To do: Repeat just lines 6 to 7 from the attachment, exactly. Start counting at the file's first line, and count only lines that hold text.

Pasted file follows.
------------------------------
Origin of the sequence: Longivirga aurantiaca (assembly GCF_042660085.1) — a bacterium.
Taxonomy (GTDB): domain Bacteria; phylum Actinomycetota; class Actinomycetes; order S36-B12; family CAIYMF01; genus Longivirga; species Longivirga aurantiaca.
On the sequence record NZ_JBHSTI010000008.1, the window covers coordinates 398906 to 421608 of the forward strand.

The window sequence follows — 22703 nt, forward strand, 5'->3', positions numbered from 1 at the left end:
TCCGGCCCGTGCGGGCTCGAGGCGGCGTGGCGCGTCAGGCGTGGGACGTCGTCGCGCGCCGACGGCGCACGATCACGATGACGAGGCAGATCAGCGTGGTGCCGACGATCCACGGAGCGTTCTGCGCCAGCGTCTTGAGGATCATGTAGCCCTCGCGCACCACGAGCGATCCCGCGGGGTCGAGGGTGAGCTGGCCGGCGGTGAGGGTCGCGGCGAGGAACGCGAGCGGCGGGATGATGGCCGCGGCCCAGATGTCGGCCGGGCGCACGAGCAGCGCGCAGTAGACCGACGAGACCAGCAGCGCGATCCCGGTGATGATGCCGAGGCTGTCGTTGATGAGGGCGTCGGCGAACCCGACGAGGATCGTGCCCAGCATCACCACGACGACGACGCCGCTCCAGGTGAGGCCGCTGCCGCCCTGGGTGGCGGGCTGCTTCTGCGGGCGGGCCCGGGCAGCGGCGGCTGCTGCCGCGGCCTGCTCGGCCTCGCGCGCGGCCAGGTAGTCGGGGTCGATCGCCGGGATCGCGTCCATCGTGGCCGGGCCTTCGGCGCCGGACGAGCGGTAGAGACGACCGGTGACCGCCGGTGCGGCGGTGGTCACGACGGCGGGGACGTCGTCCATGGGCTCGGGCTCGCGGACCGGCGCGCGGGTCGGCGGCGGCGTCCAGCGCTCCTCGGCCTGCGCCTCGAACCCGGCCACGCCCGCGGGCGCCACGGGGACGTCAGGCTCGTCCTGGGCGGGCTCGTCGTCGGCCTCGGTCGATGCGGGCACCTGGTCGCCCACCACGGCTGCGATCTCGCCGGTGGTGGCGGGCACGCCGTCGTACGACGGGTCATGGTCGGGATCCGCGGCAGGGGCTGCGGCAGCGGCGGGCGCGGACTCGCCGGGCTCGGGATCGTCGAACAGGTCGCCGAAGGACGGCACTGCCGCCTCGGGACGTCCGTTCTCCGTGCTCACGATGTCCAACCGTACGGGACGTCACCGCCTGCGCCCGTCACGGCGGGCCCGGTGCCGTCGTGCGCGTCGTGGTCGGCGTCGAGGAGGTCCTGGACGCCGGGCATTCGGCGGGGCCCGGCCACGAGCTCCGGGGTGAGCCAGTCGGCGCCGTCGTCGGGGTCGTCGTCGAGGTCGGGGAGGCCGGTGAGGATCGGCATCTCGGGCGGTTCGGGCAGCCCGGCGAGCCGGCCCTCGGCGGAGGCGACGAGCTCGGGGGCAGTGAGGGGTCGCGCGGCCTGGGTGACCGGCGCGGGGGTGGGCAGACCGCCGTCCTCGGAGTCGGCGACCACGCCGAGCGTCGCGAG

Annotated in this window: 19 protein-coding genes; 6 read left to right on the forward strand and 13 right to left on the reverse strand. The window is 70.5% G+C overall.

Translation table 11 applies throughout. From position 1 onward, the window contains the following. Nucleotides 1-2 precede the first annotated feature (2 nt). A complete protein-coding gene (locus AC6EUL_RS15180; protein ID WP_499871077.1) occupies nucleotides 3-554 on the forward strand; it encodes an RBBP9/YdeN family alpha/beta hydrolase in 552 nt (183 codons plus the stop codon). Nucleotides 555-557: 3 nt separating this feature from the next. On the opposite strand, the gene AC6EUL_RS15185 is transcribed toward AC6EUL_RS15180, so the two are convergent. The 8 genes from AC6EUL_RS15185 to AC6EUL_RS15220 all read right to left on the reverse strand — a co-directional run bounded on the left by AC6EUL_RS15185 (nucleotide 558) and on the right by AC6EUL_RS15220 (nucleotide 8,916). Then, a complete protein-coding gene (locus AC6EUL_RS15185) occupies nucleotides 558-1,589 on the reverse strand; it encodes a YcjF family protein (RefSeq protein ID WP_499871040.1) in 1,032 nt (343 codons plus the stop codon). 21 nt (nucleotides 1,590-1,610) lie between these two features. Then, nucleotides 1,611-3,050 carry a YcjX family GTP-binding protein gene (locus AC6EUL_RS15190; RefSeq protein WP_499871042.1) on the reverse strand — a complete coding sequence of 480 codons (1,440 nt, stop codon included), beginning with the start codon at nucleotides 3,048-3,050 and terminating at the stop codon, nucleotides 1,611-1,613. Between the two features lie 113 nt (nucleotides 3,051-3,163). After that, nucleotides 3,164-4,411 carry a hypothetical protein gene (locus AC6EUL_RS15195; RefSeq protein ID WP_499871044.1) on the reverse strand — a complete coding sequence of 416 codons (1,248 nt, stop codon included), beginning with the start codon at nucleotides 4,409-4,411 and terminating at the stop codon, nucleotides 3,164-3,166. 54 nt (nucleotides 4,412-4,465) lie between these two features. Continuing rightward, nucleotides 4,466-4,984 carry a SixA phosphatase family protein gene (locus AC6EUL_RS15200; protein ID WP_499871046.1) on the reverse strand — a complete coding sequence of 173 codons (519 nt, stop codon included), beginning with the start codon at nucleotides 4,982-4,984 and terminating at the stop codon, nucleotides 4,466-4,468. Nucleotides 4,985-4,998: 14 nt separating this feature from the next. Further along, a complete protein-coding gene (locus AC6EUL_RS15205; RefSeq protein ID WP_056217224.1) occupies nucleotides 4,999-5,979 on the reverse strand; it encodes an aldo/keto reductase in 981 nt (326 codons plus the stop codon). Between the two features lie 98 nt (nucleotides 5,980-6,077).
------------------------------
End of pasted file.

Annotated in this window: 19 protein-coding genes; 6 read left to right on the forward strand and 13 right to left on the reverse strand. The window is 70.5% G+C overall.

Translation table 11 applies throughout. From position 1 onward, the window contains the following. Nucleotides 1-2 precede the first annotated feature (2 nt). A complete protein-coding gene (locus AC6EUL_RS15180; protein ID WP_499871077.1) occupies nucleotides 3-554 on the forward strand; it encodes an RBBP9/YdeN family alpha/beta hydrolase in 552 nt (183 codons plus the stop codon). Nucleotides 555-557: 3 nt separating this feature from the next. On the opposite strand, the gene AC6EUL_RS15185 is transcribed toward AC6EUL_RS15180, so the two are convergent. The 8 genes from AC6EUL_RS15185 to AC6EUL_RS15220 all read right to left on the reverse strand — a co-directional run bounded on the left by AC6EUL_RS15185 (nucleotide 558) and on the right by AC6EUL_RS15220 (nucleotide 8,916). Then, a complete protein-coding gene (locus AC6EUL_RS15185) occupies nucleotides 558-1,589 on the reverse strand; it encodes a YcjF family protein (RefSeq protein ID WP_499871040.1) in 1,032 nt (343 codons plus the stop codon). 21 nt (nucleotides 1,590-1,610) lie between these two features. Then, nucleotides 1,611-3,050 carry a YcjX family GTP-binding protein gene (locus AC6EUL_RS15190; RefSeq protein WP_499871042.1) on the reverse strand — a complete coding sequence of 480 codons (1,440 nt, stop codon included), beginning with the start codon at nucleotides 3,048-3,050 and terminating at the stop codon, nucleotides 1,611-1,613. Between the two features lie 113 nt (nucleotides 3,051-3,163). After that, nucleotides 3,164-4,411 carry a hypothetical protein gene (locus AC6EUL_RS15195; RefSeq protein ID WP_499871044.1) on the reverse strand — a complete coding sequence of 416 codons (1,248 nt, stop codon included), beginning with the start codon at nucleotides 4,409-4,411 and terminating at the stop codon, nucleotides 3,164-3,166. 54 nt (nucleotides 4,412-4,465) lie between these two features. Continuing rightward, nucleotides 4,466-4,984 carry a SixA phosphatase family protein gene (locus AC6EUL_RS15200; protein ID WP_499871046.1) on the reverse strand — a complete coding sequence of 173 codons (519 nt, stop codon included), beginning with the start codon at nucleotides 4,982-4,984 and terminating at the stop codon, nucleotides 4,466-4,468. Nucleotides 4,985-4,998: 14 nt separating this feature from the next. Further along, a complete protein-coding gene (locus AC6EUL_RS15205; RefSeq protein ID WP_056217224.1) occupies nucleotides 4,999-5,979 on the reverse strand; it encodes an aldo/keto reductase in 981 nt (326 codons plus the stop codon). Between the two features lie 98 nt (nucleotides 5,980-6,077).